The natural means of study in youth is play

Posted on March 1, 2014 by admin

My lifelong love of spoken English in general, and of theatre in particular, as both spectator and actor, was strongly stimulated by my years at The Perse School, Cambridge, between 1972 and 1979. English teaching at the school is firmly grounded in the ethos of Henry Caldwell Cook (1886-1939), who was English master there from 1911 to 1915 and 1919 to 1933, and spent his war service with the Artists Rifles division in France.

Caldwell Cook’s declaration, quoted above, summarised his conviction that learning arises out of children’s experience of doing, rather than from listening and reading. He set out his vision in his book The Play Way, an Essay in Educational Method, published in 1917. The full scope of his educational ideas included far more radical proposals: he had a long-term vision of ‘natural education in self-governing communities’, although he argued for a transitional process involving ‘partial liberation from the classroom’. His times, however, were not ready for such bold thinking and he was met by criticism from the Board of Education.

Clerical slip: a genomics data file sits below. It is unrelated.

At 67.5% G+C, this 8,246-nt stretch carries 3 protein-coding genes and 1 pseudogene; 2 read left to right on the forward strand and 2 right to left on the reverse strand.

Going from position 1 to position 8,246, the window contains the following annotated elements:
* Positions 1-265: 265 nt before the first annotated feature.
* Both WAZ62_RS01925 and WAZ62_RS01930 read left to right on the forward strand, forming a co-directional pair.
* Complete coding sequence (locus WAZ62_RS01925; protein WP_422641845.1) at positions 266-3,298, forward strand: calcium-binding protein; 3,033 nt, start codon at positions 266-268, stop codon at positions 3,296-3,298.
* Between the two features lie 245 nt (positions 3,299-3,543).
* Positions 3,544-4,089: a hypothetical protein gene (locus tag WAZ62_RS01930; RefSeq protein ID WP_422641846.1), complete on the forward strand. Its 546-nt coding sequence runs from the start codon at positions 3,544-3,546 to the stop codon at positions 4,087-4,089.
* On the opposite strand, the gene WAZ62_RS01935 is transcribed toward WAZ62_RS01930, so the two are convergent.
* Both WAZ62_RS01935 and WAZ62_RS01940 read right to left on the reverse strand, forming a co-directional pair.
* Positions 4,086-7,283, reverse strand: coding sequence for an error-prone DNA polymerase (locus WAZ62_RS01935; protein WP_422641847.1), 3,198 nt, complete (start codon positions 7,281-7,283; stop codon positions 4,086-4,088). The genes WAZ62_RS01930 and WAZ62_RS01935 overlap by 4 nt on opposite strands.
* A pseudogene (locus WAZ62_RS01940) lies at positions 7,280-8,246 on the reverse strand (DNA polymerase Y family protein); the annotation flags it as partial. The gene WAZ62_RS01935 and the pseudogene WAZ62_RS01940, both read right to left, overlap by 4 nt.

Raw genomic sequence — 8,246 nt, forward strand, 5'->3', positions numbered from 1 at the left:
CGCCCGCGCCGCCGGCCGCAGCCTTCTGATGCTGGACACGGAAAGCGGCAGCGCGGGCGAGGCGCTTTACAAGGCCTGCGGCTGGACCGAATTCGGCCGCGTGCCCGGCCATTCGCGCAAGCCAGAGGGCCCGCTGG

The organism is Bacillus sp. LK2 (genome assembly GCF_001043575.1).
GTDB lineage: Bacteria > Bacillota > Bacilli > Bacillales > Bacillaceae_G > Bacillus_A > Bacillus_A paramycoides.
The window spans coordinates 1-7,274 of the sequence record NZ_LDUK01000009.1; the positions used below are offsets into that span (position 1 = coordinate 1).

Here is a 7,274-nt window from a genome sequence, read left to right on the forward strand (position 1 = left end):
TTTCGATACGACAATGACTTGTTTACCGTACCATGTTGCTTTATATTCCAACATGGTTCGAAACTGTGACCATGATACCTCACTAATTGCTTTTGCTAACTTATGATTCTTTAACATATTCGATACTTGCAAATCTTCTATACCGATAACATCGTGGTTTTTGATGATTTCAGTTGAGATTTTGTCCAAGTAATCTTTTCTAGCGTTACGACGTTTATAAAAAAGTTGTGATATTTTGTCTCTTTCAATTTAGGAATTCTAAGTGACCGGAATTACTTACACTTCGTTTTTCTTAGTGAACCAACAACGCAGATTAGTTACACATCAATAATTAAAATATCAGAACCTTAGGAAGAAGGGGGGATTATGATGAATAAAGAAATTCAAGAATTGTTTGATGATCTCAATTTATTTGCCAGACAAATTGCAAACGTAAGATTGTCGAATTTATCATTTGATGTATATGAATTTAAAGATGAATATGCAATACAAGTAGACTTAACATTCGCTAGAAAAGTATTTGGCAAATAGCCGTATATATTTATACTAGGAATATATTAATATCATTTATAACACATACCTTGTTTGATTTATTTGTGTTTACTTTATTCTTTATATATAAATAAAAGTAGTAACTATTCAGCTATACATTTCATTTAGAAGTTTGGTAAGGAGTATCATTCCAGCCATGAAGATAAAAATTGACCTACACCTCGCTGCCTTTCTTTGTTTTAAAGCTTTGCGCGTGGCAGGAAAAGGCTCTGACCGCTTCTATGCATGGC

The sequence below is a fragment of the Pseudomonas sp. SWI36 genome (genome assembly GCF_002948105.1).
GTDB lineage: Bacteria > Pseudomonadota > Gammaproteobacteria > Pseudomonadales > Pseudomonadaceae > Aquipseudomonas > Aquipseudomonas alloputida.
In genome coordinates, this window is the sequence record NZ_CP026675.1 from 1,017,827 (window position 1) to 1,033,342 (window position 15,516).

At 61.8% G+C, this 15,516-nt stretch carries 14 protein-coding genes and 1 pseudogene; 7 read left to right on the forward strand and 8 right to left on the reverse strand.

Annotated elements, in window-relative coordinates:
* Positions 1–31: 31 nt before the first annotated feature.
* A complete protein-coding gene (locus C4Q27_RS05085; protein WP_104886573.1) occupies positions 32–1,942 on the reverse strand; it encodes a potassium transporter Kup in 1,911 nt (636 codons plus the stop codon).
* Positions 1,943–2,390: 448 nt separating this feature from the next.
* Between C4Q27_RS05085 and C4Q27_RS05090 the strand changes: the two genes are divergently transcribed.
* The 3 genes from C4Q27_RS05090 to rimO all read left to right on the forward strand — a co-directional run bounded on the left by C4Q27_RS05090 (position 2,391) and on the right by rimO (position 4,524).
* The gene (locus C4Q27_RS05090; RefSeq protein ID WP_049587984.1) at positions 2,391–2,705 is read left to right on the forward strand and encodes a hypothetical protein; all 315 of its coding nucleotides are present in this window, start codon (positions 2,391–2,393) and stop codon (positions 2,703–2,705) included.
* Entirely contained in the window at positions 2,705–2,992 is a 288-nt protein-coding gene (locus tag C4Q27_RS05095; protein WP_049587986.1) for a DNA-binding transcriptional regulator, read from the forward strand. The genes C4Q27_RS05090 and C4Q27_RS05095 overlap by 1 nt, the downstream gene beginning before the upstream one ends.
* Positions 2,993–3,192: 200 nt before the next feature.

At school, Caldwell Cook pioneered the teaching of English through drama, creating a classroom designed on the lines of an Elizabethan theatre or ‘mummery’, in which plays are performed and improvised, involving every student. The experience of his legacy left me convinced that teaching people to speak good English – whether our own or other people’s – and to speak it well and confidently, also informs and influences our writing skills and competencies.

The school is proud to boast among its Old Perseans the founder of the Royal Shakespeare Company and former National Theatre director Sir Peter Hall, actors Marius Goring and Colin MacFarlane, musicians Pete Atkin, David Gilmour, Spike Hughes and Mistabishi, and BBC sports commentator Mark Saggers.

Robert Beard. Tutor Vocal Integrity.


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